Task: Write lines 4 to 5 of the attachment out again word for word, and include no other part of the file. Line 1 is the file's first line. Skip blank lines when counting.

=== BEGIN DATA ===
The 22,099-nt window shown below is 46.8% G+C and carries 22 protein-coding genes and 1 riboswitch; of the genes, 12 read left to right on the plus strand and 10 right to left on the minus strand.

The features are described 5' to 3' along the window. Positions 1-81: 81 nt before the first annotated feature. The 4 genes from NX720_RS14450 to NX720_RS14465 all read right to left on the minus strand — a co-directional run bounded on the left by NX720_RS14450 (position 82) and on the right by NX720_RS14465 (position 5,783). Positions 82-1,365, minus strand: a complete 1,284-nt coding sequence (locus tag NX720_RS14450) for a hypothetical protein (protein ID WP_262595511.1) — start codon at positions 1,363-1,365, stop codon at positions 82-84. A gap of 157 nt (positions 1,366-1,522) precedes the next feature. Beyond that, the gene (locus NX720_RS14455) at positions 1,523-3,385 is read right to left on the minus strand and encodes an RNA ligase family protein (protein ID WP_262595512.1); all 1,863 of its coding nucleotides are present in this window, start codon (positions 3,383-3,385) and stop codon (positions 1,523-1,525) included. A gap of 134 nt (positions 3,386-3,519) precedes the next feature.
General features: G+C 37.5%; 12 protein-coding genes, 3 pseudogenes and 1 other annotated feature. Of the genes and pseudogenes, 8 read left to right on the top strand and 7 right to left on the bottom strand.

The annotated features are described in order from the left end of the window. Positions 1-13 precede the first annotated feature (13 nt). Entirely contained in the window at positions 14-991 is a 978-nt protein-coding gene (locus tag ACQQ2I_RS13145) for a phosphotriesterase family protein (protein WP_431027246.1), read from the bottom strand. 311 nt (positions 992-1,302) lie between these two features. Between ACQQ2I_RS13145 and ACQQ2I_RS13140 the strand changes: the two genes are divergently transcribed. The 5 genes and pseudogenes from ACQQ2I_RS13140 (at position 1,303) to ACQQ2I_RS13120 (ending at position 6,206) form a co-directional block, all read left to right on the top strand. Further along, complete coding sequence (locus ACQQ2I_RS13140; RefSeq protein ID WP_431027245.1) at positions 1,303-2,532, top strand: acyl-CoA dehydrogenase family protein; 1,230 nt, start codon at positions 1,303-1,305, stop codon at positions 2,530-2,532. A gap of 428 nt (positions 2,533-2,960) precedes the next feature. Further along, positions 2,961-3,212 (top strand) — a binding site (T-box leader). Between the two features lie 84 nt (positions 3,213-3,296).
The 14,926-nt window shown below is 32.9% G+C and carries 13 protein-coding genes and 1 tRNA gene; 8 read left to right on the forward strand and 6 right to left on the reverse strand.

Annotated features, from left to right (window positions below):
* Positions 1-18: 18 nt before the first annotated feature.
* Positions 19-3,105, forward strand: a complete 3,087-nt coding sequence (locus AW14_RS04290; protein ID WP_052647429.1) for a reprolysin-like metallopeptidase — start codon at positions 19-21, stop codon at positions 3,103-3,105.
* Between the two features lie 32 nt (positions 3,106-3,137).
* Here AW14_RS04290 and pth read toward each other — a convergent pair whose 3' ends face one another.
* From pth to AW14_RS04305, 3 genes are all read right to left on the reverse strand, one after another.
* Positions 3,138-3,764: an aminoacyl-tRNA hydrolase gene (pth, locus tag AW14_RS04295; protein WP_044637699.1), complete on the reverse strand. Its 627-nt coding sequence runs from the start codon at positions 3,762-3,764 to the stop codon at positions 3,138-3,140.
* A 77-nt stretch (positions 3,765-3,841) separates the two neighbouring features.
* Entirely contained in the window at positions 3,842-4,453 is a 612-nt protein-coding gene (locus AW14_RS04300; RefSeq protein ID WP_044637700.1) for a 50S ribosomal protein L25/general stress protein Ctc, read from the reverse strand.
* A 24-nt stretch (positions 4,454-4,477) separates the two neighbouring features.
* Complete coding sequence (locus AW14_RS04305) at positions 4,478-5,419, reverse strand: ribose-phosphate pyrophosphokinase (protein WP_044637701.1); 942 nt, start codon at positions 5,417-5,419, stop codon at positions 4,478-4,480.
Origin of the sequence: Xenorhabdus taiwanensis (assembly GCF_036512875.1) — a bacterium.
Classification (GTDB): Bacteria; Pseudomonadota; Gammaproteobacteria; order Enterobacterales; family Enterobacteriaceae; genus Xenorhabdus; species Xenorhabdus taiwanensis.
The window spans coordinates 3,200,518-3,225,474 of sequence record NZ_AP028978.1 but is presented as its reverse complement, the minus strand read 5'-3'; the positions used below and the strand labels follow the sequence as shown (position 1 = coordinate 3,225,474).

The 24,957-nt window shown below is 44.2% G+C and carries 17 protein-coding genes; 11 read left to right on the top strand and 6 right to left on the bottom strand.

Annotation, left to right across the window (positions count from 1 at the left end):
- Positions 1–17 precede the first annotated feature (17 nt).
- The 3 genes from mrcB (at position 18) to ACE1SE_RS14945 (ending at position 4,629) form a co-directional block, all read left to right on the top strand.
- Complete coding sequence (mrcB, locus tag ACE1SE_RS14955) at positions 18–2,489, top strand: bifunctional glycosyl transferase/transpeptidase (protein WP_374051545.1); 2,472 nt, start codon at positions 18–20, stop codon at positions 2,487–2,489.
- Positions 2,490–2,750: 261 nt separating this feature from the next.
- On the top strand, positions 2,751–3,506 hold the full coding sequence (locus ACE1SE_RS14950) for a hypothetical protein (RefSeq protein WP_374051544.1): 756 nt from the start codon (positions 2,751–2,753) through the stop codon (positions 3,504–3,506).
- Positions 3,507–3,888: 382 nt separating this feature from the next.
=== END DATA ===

The annotated features are described in order from the left end of the window. Positions 1-13 precede the first annotated feature (13 nt). Entirely contained in the window at positions 14-991 is a 978-nt protein-coding gene (locus tag ACQQ2I_RS13145) for a phosphotriesterase family protein (protein WP_431027246.1), read from the bottom strand. 311 nt (positions 992-1,302) lie between these two features. Between ACQQ2I_RS13145 and ACQQ2I_RS13140 the strand changes: the two genes are divergently transcribed. The 5 genes and pseudogenes from ACQQ2I_RS13140 (at position 1,303) to ACQQ2I_RS13120 (ending at position 6,206) form a co-directional block, all read left to right on the top strand. Further along, complete coding sequence (locus ACQQ2I_RS13140; RefSeq protein ID WP_431027245.1) at positions 1,303-2,532, top strand: acyl-CoA dehydrogenase family protein; 1,230 nt, start codon at positions 1,303-1,305, stop codon at positions 2,530-2,532. A gap of 428 nt (positions 2,533-2,960) precedes the next feature. Further along, positions 2,961-3,212 (top strand) — a binding site (T-box leader). Between the two features lie 84 nt (positions 3,213-3,296).
The 14,926-nt window shown below is 32.9% G+C and carries 13 protein-coding genes and 1 tRNA gene; 8 read left to right on the forward strand and 6 right to left on the reverse strand.